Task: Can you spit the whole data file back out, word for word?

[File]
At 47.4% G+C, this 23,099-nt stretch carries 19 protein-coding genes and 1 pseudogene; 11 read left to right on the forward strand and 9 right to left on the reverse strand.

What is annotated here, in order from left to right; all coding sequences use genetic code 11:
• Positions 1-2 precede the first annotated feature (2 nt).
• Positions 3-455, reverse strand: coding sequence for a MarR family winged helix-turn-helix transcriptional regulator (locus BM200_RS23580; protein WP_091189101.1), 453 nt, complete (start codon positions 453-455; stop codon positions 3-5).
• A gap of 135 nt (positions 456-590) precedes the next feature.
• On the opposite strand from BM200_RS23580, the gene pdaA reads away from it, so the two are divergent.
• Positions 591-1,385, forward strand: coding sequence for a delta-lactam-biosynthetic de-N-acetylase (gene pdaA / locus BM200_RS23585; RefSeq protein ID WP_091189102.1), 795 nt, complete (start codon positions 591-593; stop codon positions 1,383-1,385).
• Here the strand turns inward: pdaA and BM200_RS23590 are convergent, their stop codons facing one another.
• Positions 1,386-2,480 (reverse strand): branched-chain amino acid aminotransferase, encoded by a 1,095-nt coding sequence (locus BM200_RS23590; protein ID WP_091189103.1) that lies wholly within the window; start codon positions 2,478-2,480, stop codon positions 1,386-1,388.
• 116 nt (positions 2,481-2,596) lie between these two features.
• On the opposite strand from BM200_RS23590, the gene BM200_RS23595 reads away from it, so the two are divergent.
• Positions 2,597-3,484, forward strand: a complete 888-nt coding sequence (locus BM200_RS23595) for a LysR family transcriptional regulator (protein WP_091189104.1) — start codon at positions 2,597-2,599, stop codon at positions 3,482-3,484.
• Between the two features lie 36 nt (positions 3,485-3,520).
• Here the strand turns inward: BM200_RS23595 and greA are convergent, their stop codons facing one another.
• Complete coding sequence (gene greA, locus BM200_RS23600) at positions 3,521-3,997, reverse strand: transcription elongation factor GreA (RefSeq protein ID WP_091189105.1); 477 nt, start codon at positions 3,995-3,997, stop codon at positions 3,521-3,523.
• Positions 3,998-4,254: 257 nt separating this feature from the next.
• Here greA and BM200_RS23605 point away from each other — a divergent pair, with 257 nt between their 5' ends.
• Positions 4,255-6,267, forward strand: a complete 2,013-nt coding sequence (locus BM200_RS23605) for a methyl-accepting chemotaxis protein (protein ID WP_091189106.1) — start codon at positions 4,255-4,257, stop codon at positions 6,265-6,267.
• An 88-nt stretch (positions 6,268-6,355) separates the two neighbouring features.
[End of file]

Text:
At 47.4% G+C, this 23,099-nt stretch carries 19 protein-coding genes and 1 pseudogene; 11 read left to right on the forward strand and 9 right to left on the reverse strand.

What is annotated here, in order from left to right; all coding sequences use genetic code 11:
• Positions 1-2 precede the first annotated feature (2 nt).
• Positions 3-455, reverse strand: coding sequence for a MarR family winged helix-turn-helix transcriptional regulator (locus BM200_RS23580; protein WP_091189101.1), 453 nt, complete (start codon positions 453-455; stop codon positions 3-5).
• A gap of 135 nt (positions 456-590) precedes the next feature.
• On the opposite strand from BM200_RS23580, the gene pdaA reads away from it, so the two are divergent.
• Positions 591-1,385, forward strand: coding sequence for a delta-lactam-biosynthetic de-N-acetylase (gene pdaA / locus BM200_RS23585; RefSeq protein ID WP_091189102.1), 795 nt, complete (start codon positions 591-593; stop codon positions 1,383-1,385).
• Here the strand turns inward: pdaA and BM200_RS23590 are convergent, their stop codons facing one another.
• Positions 1,386-2,480 (reverse strand): branched-chain amino acid aminotransferase, encoded by a 1,095-nt coding sequence (locus BM200_RS23590; protein ID WP_091189103.1) that lies wholly within the window; start codon positions 2,478-2,480, stop codon positions 1,386-1,388.
• 116 nt (positions 2,481-2,596) lie between these two features.
• On the opposite strand from BM200_RS23590, the gene BM200_RS23595 reads away from it, so the two are divergent.
• Positions 2,597-3,484, forward strand: a complete 888-nt coding sequence (locus BM200_RS23595) for a LysR family transcriptional regulator (protein WP_091189104.1) — start codon at positions 2,597-2,599, stop codon at positions 3,482-3,484.
• Between the two features lie 36 nt (positions 3,485-3,520).
• Here the strand turns inward: BM200_RS23595 and greA are convergent, their stop codons facing one another.
• Complete coding sequence (gene greA, locus BM200_RS23600) at positions 3,521-3,997, reverse strand: transcription elongation factor GreA (RefSeq protein ID WP_091189105.1); 477 nt, start codon at positions 3,995-3,997, stop codon at positions 3,521-3,523.
• Positions 3,998-4,254: 257 nt separating this feature from the next.
• Here greA and BM200_RS23605 point away from each other — a divergent pair, with 257 nt between their 5' ends.
• Positions 4,255-6,267, forward strand: a complete 2,013-nt coding sequence (locus BM200_RS23605) for a methyl-accepting chemotaxis protein (protein ID WP_091189106.1) — start codon at positions 4,255-4,257, stop codon at positions 6,265-6,267.
• An 88-nt stretch (positions 6,268-6,355) separates the two neighbouring features.